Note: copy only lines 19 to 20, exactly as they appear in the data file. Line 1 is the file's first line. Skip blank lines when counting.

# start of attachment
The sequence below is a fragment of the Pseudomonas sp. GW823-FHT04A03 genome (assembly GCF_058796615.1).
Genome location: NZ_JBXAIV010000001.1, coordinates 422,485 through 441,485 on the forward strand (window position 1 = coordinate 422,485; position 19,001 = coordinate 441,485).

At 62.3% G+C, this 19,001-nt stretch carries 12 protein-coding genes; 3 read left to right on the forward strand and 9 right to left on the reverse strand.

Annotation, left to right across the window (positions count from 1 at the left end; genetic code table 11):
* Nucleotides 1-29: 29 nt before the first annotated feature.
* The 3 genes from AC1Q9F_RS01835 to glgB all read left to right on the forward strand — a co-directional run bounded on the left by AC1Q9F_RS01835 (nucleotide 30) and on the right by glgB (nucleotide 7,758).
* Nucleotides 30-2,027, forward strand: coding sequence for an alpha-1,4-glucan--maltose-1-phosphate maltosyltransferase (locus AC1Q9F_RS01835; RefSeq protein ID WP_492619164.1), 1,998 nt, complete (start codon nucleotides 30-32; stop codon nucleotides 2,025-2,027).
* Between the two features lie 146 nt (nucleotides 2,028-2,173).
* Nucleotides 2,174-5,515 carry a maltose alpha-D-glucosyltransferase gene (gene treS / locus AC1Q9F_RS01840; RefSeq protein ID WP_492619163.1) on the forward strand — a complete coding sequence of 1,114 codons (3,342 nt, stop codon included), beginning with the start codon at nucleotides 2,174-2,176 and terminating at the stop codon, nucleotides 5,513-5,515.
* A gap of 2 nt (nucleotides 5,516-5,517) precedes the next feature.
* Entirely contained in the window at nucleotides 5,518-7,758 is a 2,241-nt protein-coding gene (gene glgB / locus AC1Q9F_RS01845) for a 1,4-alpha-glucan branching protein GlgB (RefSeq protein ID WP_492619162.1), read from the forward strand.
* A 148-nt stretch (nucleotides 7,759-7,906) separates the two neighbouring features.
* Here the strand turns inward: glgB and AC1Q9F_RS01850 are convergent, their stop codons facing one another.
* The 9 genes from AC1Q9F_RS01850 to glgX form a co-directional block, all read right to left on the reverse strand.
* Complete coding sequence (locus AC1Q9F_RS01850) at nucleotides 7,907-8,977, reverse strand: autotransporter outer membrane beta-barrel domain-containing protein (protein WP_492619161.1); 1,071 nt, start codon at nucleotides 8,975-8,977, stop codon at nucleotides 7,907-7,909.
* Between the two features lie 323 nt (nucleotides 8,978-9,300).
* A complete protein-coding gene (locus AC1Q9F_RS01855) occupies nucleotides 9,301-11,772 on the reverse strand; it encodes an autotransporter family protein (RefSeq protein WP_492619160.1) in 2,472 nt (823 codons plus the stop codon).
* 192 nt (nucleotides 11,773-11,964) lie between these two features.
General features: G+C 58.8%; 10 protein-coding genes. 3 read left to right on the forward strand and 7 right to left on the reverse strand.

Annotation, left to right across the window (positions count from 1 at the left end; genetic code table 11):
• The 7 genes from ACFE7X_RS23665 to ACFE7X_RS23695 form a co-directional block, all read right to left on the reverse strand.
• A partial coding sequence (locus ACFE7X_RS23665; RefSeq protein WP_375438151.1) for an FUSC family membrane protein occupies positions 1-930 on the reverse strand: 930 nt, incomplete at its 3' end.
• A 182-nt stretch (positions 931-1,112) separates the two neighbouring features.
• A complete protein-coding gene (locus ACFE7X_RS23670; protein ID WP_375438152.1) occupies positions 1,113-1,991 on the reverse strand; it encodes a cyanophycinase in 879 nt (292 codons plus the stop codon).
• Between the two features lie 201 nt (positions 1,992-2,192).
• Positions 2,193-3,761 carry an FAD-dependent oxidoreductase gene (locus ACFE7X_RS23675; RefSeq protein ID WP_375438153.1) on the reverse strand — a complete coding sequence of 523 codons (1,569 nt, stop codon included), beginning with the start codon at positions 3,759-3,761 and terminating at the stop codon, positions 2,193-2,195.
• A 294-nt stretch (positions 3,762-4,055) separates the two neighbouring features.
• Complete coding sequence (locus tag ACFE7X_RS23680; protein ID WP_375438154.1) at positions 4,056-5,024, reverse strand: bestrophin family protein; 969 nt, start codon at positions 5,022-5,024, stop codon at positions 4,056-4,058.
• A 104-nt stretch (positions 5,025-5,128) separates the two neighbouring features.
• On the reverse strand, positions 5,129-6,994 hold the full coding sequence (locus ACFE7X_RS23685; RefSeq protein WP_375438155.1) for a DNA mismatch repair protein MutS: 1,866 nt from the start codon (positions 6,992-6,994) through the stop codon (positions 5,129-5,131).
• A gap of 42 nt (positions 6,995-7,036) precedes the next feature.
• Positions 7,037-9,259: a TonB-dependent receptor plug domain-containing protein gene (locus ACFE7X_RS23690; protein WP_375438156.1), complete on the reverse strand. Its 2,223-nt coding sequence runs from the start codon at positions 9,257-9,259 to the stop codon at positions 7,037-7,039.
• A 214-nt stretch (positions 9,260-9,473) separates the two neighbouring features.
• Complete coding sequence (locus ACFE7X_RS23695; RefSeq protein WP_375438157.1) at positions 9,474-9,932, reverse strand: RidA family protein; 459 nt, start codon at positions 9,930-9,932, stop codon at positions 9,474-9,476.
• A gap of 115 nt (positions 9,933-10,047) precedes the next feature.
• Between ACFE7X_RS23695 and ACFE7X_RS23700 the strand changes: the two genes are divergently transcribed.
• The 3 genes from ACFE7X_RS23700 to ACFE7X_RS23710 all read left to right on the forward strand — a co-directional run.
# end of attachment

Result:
General features: G+C 58.8%; 10 protein-coding genes. 3 read left to right on the forward strand and 7 right to left on the reverse strand.

Annotation, left to right across the window (positions count from 1 at the left end; genetic code table 11):